A lower turnout is being blamed on the economy for what normally is the largest and most anticipated consumer electronics showcase of the year.
Last Wednesday was the opening for the 2009 Consumer Electronics Show (CES), and turnout was down by 8 percent.
The 2009 International CES, the world’s largest consumer technology tradeshow, took place Jan. 8-11 in Las Vegas, Nev.
This year the number of venders and exhibitors showcasing their newest high-end tech gadgets and services in Las Vegas was down by 300 from last year’s event total of 2,700.
Around 130,000 tech-minded consumers did, however, attend the CES.
While no technological breakthroughs were released, some exciting improvements and innovations built on current technology were presented and discussed.
I was following the CES online blog and their messages or “tweets” sent using Twitter.
One of this year’s CES “break out” sessions was called “What Will They Think of Next?”
This session focused on consumer technology in the year 2025, and the guest moderator was Kara Swisher, who co-hosts The Wall Street Journal’s “D: All Things Digital,” which can be seen at: http://www.allthingsd.com/d.
Other sessions at the CES included, “Greener Gadgets: The Future of Consumer Technology” and “Creating the Global Tech Ecosystem.”
This year’s show did offer a few new “tech toys.”
One of these included the “Minoru 3D Webcam” with its two camera lenses, which seems to give it the cutesy personality of a small and friendly futuristic robot.
This three-dimensional (a movie with images possessing three-dimensional form or appearance) 3D webcam has only been available since last month, so it is very new.
The Minoru transmits and records video in 3D, takes still 3D photos, and works as a normal webcam, as well.
Your friends and family will be able to see you in 3D over your favorite messaging program like Windows Live Messenger, Skype, AOL instant messenger, and others.
You can also take 3D photos or even shoot 3D videos and upload them to YouTube.
Will your viewers need special glasses to see you in 3D? Of course they will!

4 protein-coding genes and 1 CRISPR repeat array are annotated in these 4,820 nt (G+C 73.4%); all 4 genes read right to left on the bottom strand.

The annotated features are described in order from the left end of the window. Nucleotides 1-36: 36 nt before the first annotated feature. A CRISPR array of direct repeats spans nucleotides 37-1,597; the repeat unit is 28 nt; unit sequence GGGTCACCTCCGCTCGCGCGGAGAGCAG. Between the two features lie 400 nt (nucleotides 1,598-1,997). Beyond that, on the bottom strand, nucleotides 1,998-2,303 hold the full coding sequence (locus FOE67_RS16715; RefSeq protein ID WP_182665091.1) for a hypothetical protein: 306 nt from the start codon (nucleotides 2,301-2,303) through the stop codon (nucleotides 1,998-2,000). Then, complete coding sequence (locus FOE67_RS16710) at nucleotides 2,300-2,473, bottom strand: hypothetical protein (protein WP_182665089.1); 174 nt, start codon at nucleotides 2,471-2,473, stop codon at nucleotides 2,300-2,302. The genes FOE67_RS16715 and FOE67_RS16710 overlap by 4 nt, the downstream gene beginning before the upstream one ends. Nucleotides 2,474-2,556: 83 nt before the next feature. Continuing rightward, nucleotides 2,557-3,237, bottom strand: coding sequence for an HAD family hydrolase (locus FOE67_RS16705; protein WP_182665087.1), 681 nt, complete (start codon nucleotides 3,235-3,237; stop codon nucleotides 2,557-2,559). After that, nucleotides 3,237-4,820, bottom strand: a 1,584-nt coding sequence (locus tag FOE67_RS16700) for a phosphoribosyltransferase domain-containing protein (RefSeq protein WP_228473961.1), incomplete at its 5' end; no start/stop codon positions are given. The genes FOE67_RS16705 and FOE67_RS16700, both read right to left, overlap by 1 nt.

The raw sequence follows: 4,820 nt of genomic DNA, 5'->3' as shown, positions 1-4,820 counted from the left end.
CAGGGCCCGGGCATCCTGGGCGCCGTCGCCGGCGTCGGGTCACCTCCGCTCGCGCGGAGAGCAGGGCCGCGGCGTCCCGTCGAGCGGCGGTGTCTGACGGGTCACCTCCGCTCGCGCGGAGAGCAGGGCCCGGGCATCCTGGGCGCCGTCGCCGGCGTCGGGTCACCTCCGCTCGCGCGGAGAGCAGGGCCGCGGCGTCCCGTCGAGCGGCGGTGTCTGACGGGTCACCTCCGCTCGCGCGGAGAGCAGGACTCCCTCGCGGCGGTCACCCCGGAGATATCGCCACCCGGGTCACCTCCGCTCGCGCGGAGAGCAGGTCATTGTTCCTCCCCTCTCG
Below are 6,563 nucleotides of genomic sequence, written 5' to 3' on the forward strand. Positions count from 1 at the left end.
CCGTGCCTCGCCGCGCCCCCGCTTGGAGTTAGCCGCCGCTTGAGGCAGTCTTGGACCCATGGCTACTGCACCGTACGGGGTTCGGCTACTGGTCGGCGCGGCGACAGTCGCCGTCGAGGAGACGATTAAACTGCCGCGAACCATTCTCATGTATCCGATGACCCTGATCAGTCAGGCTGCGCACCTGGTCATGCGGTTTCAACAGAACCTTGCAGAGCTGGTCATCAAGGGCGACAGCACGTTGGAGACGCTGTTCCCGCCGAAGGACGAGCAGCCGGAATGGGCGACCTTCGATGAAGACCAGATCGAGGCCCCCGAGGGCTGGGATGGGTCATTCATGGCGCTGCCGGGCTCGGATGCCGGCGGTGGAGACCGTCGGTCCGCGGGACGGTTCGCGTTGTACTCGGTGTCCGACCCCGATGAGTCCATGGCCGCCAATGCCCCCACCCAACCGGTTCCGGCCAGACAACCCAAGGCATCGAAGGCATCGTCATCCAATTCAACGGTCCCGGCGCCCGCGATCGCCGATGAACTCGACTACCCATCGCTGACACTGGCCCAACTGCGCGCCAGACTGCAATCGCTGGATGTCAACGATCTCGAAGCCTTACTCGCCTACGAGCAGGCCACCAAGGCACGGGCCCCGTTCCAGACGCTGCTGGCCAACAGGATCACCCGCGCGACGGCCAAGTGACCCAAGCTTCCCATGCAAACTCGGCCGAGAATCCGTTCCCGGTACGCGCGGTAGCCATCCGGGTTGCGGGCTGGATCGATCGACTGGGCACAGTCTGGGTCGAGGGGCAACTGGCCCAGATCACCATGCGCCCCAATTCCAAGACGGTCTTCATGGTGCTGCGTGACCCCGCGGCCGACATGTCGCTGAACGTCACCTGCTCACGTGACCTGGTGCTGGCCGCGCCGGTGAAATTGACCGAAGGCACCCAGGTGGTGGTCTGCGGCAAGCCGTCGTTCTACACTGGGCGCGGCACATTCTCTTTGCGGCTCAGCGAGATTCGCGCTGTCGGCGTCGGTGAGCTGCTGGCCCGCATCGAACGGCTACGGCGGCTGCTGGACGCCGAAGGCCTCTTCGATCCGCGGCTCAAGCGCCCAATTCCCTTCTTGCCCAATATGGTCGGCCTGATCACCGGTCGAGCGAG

To see this cool futuristic- looking webcam, check out the web site at: http://www.minoru3d.com.
The Minoru 3D Webcam is listed on Amazon for $89.95.
The CES had an “Internet car radio” which was demonstrated by a company called Blaupunkt.
This Internet car radio claims the ability to play over 20,000 radio stations via the Internet.
The cost of the Internet car radio itself will range from $349 to $399, and will be available in the second half of this year.
The Vievu company introduced two new “wearable” video cameras called the PVR-PRO II and the PVR-LE II. They are small, waterproof, and clip onto your shirt. You can check them out at http://www.vievu.com.
How about something in the “eBike” industry? I have not heard of the term “eBike” either . . . so I learned something new again.
I thought the “e” meant “eco,” but aren’t most bikes “pedal-powered” and thus, “eco?”
Well, not always. The “e” here stands for “electric.”
The Toshiba and Schwinn’s Tailwind Hybrid electric bicycle are said to represent the next generation of eBike, and will be available early this year at a retail price of $3,200.
For more information about the Tailwind, you can visit www.schwinnelectricbikes.com/tailwind.
A new type of mobile, ultra-compact and low-cost “mini” laptop computer, known as a “netbook” (yes another new tech-term), drew much interest, as computer makers Hewlett- Packard, Dell, and ASUS showcased their new model of netbooks.
The one I liked was the ASUS netbook computer; it weighs only three pounds, is very portable, and comes with the minimum basic features you will need.
The 120GB hard drive and 900 MHz Celeron processor operates the netbooks Windows XP Home operating system.
A lithium-ion battery provides a lengthy three hours and 43 minutes of operation for the netbook without having to plug it into an outlet.
An external DVD-ROM drive is optional, but the built-in Wi-Fi and three high-speed USB 2.0 ports are included.
The ASUS cost $350 which fits within the budget of most folks and humble columnists.
For more information on this netbook, go online to http://usa.asus.com.
Other interesting topics at the CES included Yahoo and Intel describing how Internet television content is progressing soon we will start seeing “Internet-Ready” TVs become available.
“You are going to see very broad adoption of this open technology by the best brands in the TV industry not just for specialty products but deeply penetrated in their product lines,” said Patrick Barry, Yahoo’s vice president of connected TV.
The theme for this week’s Web Site of The Week will be the 2009 Consumer Electronics Show, where the Bits_blogger has been busy adding content from this year’s event you will hopefully find interesting.
The CES web site is located at: http://www.cesweb.org.